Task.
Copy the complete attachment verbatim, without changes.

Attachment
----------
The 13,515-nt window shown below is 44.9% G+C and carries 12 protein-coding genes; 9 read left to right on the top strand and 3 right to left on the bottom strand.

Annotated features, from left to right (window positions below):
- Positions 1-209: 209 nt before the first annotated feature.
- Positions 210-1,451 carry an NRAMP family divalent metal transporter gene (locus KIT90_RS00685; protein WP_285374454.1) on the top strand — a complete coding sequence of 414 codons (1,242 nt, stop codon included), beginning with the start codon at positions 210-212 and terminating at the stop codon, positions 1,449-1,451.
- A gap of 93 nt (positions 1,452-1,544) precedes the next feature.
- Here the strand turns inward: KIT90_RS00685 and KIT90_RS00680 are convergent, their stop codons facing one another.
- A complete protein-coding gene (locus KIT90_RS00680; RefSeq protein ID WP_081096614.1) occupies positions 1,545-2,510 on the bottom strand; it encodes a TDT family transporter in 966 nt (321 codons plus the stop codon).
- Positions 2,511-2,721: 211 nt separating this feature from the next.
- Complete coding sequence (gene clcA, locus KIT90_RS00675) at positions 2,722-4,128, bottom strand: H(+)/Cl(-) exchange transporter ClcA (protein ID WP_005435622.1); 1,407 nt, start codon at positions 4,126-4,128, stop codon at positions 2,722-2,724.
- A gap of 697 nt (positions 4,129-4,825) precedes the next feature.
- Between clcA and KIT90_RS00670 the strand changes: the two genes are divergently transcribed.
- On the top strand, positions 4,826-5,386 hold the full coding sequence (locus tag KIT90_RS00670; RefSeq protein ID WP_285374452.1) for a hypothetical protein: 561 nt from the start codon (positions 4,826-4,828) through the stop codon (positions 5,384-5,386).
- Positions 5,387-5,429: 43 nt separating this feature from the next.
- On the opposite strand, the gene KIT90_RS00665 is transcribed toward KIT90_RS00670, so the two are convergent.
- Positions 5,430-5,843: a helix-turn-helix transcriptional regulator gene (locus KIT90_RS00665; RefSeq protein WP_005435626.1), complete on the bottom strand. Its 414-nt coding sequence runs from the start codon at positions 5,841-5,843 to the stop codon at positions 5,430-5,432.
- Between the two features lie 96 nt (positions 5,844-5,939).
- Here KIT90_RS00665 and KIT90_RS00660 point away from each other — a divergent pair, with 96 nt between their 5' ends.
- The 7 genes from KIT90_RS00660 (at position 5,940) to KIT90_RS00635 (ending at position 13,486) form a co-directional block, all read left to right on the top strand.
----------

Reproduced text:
The 13,515-nt window shown below is 44.9% G+C and carries 12 protein-coding genes; 9 read left to right on the top strand and 3 right to left on the bottom strand.

Annotated features, from left to right (window positions below):
- Positions 1-209: 209 nt before the first annotated feature.
- Positions 210-1,451 carry an NRAMP family divalent metal transporter gene (locus KIT90_RS00685; protein WP_285374454.1) on the top strand — a complete coding sequence of 414 codons (1,242 nt, stop codon included), beginning with the start codon at positions 210-212 and terminating at the stop codon, positions 1,449-1,451.
- A gap of 93 nt (positions 1,452-1,544) precedes the next feature.
- Here the strand turns inward: KIT90_RS00685 and KIT90_RS00680 are convergent, their stop codons facing one another.
- A complete protein-coding gene (locus KIT90_RS00680; RefSeq protein ID WP_081096614.1) occupies positions 1,545-2,510 on the bottom strand; it encodes a TDT family transporter in 966 nt (321 codons plus the stop codon).
- Positions 2,511-2,721: 211 nt separating this feature from the next.
- Complete coding sequence (gene clcA, locus KIT90_RS00675) at positions 2,722-4,128, bottom strand: H(+)/Cl(-) exchange transporter ClcA (protein ID WP_005435622.1); 1,407 nt, start codon at positions 4,126-4,128, stop codon at positions 2,722-2,724.
- A gap of 697 nt (positions 4,129-4,825) precedes the next feature.
- Between clcA and KIT90_RS00670 the strand changes: the two genes are divergently transcribed.
- On the top strand, positions 4,826-5,386 hold the full coding sequence (locus tag KIT90_RS00670; RefSeq protein ID WP_285374452.1) for a hypothetical protein: 561 nt from the start codon (positions 4,826-4,828) through the stop codon (positions 5,384-5,386).
- Positions 5,387-5,429: 43 nt separating this feature from the next.
- On the opposite strand, the gene KIT90_RS00665 is transcribed toward KIT90_RS00670, so the two are convergent.
- Positions 5,430-5,843: a helix-turn-helix transcriptional regulator gene (locus KIT90_RS00665; RefSeq protein WP_005435626.1), complete on the bottom strand. Its 414-nt coding sequence runs from the start codon at positions 5,841-5,843 to the stop codon at positions 5,430-5,432.
- Between the two features lie 96 nt (positions 5,844-5,939).
- Here KIT90_RS00665 and KIT90_RS00660 point away from each other — a divergent pair, with 96 nt between their 5' ends.
- The 7 genes from KIT90_RS00660 (at position 5,940) to KIT90_RS00635 (ending at position 13,486) form a co-directional block, all read left to right on the top strand.